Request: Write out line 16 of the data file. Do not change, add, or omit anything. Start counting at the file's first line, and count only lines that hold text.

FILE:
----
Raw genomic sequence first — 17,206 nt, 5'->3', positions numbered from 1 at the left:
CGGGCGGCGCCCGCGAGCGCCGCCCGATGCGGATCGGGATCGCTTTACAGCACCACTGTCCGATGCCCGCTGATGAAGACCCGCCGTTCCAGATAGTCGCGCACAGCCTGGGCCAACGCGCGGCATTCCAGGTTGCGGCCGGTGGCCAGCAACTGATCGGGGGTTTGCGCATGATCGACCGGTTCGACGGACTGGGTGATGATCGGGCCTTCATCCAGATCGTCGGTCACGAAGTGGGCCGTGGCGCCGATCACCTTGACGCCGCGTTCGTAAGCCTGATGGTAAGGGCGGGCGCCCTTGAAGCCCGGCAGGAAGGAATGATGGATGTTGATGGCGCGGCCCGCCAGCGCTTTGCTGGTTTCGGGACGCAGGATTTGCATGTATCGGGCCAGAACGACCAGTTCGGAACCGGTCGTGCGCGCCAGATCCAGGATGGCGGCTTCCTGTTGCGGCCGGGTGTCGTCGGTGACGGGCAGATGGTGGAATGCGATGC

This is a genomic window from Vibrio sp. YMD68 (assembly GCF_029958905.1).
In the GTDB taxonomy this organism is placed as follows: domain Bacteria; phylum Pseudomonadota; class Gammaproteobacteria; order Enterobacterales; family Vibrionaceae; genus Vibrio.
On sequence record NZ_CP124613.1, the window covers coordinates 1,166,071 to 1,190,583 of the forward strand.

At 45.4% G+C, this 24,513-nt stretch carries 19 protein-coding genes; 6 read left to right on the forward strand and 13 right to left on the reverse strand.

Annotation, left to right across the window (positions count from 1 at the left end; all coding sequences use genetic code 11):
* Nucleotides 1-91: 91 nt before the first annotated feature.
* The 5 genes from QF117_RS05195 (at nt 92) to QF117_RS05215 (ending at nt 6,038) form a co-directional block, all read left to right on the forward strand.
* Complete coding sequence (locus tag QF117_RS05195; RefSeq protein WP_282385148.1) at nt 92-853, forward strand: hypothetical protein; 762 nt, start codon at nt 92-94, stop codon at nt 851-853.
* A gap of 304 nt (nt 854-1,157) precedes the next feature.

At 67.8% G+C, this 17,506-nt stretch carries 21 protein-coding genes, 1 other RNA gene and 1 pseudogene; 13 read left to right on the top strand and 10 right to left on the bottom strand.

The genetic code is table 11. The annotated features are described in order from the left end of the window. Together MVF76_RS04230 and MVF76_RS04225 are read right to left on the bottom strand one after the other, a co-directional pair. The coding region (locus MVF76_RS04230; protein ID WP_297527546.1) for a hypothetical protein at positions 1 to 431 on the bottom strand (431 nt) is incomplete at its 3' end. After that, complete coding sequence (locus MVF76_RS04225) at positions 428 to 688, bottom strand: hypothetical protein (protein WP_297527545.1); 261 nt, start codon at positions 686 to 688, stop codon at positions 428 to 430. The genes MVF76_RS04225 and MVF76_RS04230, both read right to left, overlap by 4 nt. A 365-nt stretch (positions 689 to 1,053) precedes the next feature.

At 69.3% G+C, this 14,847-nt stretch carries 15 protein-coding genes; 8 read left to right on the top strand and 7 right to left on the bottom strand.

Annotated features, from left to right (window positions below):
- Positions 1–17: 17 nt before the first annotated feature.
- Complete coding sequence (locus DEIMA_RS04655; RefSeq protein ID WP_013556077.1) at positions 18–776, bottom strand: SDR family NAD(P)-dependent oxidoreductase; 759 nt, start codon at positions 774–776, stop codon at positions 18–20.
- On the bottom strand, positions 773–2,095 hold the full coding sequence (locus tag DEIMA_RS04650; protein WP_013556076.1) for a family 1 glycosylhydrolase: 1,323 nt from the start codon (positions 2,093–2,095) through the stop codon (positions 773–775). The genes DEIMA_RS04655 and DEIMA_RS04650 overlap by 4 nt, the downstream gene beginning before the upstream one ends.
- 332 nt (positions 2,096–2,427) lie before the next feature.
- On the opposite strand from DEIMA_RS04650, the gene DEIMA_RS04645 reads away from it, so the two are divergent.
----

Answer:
- Positions 1–17: 17 nt before the first annotated feature.